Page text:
Interactive Investor

60 reasons to sell your UK shares

26th April 2022 12:30

Lee Wild from interactive investor

It’s easy to lose your nerve and sell too early. Here are some of the best reasons ever for investors to get rid of their shares.

Investing is often a highly emotional activity that requires time and effort. Hitting the ‘buy’ button is exciting, but it’s the decision to sell that can be clouded by fear and doubt, and for good reason.

There have been plenty of seemingly quite sensible reasons to sell your shares, or even entire portfolios of equities over the years, from nuclear accidents to financial crashes, to earthquakes, pandemic, and war.

We’ve compiled a list of 60 of the best reasons investors have had to sell up since the late 1980s, each on their own a cause for concern and either a possible trigger for a major long-term market sell-off, correction, or even recession.

It quickly becomes clear that whatever the outcome of every single event, it’s never been wrong for investors with a longer-term horizon to hold on to their shares, keep investing and wait for the trouble to pass. Indeed, history shows that markets can and do recover from dramatic falls. Some of the best years can follow some of the worst, so it is worth hanging on in there.

To make the point, we’ve plotted the 60 market, social, economic and political events on a chart for the FTSE 100 on a total return basis, so combining both capital performance and reinvested dividends. Between 1 January 1986 and 31 March 2022, the FTSE 100 Total Return Index rose by over 2,010%.

Global stock markets have demonstrated over decades and across economic cycles that they always bounce back. It might take a while, but they do, and then they establish higher highs.

Investors who sell in response to market-moving events risk selling low and buying high.

This graphic is a great advert for the adage about “Time in the market, not timing the market”.

Market timing refers to buying stocks to make a short-term profit. It is possible to do, or try, but predicting exactly what share prices will do, and when, relies as much on luck as skill. You’ll likely require a solid stop-loss system, charting tools and a lot of research to stand a chance of success, but making this system work consistently is difficult.

You could instead choose time in the market. This takes a lot of the stress and guesswork out of investing, relying instead on the proven ability of stock markets to rise and generate strong average annual returns over time.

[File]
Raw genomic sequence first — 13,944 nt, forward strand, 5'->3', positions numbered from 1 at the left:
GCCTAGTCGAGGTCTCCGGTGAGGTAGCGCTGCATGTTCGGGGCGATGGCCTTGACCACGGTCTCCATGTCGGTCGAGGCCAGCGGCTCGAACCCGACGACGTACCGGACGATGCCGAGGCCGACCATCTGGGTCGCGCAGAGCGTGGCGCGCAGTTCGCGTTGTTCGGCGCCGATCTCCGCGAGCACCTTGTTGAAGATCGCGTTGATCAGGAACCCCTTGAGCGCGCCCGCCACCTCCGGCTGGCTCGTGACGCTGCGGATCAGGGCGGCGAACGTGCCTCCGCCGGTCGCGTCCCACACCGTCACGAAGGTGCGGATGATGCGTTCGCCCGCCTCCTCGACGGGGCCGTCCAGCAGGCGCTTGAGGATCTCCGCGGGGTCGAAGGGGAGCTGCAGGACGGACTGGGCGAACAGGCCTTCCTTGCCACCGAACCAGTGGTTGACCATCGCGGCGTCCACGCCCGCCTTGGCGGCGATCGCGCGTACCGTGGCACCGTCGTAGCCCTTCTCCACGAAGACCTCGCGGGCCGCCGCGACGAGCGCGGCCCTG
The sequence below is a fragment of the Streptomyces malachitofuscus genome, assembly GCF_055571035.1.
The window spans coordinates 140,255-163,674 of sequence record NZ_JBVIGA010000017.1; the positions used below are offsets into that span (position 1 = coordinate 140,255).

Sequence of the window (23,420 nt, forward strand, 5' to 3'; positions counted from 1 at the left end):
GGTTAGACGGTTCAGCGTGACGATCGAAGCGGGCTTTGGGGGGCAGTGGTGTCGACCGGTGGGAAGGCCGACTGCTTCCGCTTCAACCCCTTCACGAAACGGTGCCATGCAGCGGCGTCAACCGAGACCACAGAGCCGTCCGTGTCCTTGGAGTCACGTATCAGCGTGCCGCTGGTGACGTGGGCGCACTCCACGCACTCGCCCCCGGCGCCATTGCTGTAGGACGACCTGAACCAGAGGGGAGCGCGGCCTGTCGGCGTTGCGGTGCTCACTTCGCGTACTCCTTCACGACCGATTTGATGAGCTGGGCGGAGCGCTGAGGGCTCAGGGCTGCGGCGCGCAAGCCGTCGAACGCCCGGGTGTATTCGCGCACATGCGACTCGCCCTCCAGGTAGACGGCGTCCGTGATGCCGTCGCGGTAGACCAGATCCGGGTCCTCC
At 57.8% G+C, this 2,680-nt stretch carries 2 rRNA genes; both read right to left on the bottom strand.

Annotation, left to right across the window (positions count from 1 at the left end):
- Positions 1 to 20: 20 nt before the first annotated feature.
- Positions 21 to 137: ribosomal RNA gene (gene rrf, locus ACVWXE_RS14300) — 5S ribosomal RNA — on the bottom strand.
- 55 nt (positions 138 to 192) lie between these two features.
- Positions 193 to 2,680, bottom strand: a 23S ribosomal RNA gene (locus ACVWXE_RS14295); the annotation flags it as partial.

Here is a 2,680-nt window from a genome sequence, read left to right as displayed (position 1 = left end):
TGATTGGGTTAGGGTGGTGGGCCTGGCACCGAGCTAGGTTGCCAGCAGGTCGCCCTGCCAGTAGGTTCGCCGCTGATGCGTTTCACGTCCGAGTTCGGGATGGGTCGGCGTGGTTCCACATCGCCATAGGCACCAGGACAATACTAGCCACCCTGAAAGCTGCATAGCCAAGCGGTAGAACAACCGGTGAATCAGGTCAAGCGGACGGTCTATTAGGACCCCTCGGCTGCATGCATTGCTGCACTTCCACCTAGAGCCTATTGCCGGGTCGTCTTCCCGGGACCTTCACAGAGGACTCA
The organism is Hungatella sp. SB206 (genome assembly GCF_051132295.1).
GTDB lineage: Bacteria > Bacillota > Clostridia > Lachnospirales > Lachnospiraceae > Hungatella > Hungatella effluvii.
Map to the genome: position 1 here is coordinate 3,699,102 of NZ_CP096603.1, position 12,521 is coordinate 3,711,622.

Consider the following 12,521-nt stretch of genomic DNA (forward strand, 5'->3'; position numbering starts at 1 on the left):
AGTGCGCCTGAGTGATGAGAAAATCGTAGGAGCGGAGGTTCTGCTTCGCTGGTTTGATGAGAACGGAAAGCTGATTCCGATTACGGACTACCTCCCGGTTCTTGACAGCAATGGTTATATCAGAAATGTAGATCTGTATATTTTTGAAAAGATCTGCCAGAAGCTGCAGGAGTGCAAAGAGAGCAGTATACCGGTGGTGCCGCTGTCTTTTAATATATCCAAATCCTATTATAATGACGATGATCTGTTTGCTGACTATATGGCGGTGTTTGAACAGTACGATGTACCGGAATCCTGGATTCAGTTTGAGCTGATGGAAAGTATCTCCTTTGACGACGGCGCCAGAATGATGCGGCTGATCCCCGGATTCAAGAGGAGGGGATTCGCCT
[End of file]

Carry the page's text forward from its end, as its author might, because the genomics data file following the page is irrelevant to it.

The best thing for investors to do is make sure you are comfortable with your risk profile and have a balanced portfolio. You’ll sell when either the original reason for buying the investment no longer exists, or it has done what you wanted it to do.

By sitting tight for the long term, as the graphic shows, you also benefit from compounding. This is the income you receive from dividends reinvested. The dividends from those new shares can then buy even more shares, and so on.

A good way to mitigate investment risk is to drip feed your money to help smooth out the inevitable bumps in the market. Regular investing – putting away the same amount each month, so that you buy fewer shares when prices are high and more when prices are low - smooths out some of the volatility commonplace in global stock markets.

These articles are provided for information purposes only.  Occasionally, an opinion about whether to buy or sell a specific investment may be provided by third parties.  The content is not intended to be a personal recommendation to buy or sell any financial instrument or product, or to adopt any investment strategy as it is not provided based on an assessment of your investing knowledge and experience, your financial situation or your investment objectives. The value of your investments, and the income derived from them, may go down as well as up. You may not get back all the money that you invest. The investments referred to in this article may not be suitable for all investors, and if in doubt, an investor should seek advice from a qualified investment adviser.

Full performance can be found on the company or index summary page on the interactive investor website. Simply click on the company's or index name highlighted in the article.